The Card and Dice Poll is here, and that means data! I love fiddling with numbers. Honestly, it was one of the major reasons I started the project. So what can we learn from the 139 different games our 18 participants listed? What are my picks for the 10 greatest games? What do I think are the 10 greatest games that haven’t been mentioned at all? What was I surprised by with the list? I’ll probably think of more things to write as I go. Read on.
We already know that there were 3 games mentioned 4 times and 7 mentioned thrice. Additionally there were 18 games that got two mentions, leaving 111 games unique to the person who added them to the list.
The median BGG rank for the entries was 260, and a full 40% of the BGG top 100 were mentioned. The #1 game on BGG, Gloomhaven, received 3 votes, and the lowest ranked game (other than Triomphe, which doesn’t have enough votes to receive one), was, unsurprisingly, Monopoly. No one can doubt its importance in the history of board games, but I don’t see board game hobbyists playing it, either.
Recency was something I was very curious about going into this project. The idea of “greatest” often gets people thinking about older games. The BGG list is extremely biased towards newer games. Is this one also? Somewhat. Of course, the concept of bias implies that there’s a “correct” distribution of release dates to compare it against, and how could you prove such a thing? But the games listed in the Card and Dice Poll are, 37% of the time, no older than 5 years old. The BGG top 100? 48%. Here’s a graph of what that looks like:
What designers got the most recognition? Only one person created four different games mentioned: Uwe Rosenburg. Richard Garfield, Reiner Knizia, Cole Wehrle, and Matt Leacock all have 3 games on the list. Stegmaier, Warsch, Konieczka, Tresham, Gerdts, Eberle, Kittredge, Olotka, Wilson, Dennen, Lang, Daviau, Brand(x2), Chvatil, Jensen, and Kramer all get two mentions.
But I’m going to award Garfield with the overall win, as he has 7 total mentions among the 3 different games. There is no doubt that he has been an extremely important figure in the history of gaming.
I’m going to get the biggest reaction out of the way first: the biggest surprise, to me, was Everdell making the top 10. Now, I’ve never played it, but I’ve never felt a strong urge to because all the reports I heard about it didn’t make it sound particularly exciting. Now I’m reconsidering that decision.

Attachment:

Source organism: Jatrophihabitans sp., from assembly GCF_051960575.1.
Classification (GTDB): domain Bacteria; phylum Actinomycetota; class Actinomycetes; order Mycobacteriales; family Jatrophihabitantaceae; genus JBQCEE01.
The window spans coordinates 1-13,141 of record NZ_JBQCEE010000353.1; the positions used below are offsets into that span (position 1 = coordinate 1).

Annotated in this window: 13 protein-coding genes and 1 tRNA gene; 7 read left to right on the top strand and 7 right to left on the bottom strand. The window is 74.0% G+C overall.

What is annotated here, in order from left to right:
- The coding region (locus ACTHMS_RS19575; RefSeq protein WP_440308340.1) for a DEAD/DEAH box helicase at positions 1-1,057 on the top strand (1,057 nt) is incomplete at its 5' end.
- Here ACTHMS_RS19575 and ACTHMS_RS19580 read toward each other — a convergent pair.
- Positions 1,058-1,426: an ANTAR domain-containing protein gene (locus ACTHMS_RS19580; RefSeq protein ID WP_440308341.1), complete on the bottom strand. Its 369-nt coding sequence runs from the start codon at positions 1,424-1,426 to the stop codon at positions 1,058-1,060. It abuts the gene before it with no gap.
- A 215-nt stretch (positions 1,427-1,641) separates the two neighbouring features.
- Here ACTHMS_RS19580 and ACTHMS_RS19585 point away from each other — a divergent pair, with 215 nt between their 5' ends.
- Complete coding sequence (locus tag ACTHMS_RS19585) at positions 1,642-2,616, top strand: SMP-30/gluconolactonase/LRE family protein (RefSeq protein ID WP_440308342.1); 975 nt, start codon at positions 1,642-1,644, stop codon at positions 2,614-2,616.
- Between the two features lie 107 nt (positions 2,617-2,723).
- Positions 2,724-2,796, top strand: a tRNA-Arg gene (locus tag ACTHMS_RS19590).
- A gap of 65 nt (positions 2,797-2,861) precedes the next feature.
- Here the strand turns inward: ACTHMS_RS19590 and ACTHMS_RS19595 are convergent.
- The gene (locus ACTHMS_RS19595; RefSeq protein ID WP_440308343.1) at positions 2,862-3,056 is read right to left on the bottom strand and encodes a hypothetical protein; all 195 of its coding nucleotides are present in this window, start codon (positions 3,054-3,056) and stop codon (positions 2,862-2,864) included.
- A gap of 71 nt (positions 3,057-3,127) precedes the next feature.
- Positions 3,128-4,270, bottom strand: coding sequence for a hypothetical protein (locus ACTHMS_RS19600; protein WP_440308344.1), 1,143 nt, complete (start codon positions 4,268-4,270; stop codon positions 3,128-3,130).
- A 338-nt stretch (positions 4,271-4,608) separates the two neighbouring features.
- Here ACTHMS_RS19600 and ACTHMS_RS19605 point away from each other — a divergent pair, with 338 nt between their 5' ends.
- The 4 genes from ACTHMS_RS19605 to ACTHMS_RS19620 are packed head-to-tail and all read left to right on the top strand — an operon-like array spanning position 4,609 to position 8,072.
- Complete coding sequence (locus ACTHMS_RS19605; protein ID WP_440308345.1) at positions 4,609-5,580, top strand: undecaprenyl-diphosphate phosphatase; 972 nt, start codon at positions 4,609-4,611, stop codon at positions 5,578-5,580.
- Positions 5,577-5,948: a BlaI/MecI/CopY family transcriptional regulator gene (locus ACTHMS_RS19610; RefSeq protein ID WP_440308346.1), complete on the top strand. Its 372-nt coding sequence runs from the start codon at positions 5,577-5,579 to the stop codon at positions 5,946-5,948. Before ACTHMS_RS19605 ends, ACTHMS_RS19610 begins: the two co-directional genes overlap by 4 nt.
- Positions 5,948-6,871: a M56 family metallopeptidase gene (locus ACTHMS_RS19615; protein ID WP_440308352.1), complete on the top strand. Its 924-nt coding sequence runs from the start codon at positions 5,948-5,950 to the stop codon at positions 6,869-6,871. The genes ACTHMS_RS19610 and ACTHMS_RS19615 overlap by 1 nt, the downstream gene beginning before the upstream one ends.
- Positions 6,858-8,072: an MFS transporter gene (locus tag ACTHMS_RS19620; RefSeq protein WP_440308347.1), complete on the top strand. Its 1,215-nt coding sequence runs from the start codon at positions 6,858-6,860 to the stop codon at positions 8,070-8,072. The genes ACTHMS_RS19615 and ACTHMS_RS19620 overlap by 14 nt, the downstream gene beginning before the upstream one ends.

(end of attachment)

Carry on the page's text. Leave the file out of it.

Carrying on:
I’m very happy to see that both Chess and Go ranked so highly. I’ve heard people say, on more than one occasion, that these games don’t stand up to modern games. I think that’s an absolutely ridiculous claim, particularly for Go, and I’m glad they’re getting a lot of recognition.
The biggest snub has to be Through the Ages. There’s a surprising lack of Vlaada on the list, perhaps because it’s been four years since a brand new release from him. Has he lost the name recognition he once had? Or does this prompt disadvantage designers with deep catalogues but not necessarily one or two defining hits? I’m probably just overthinking this, but I’m not going to stand by and not mention Vlaada.
Continuing with designers whose names begin with “V”, I’m a bit surprised that Vital Lacerda didn’t get more mentions, given how influential he’s been in the last 8 years or so. Then again, I’m not going to pick one of his games for my list, as much as I enjoy them.
I love the lists that are very different and personal. I mean, I love all the lists, especially the ones that try to take an account of the entire history of games, but the weird, quirky ones are great. For that, check out Volko Ruhnke and Andy Matthew’s lists.
There are a couple of games that are automatic inclusions for how much I respect them and how much they’ve shaped the hobby, both long term and short. I have to include either Chess or Go (or both). Their greatness is apparent. I’ll choose Go because of its elegance and emergent complexity. It feels timeless, like a mathematical truth that was discovered rather than created.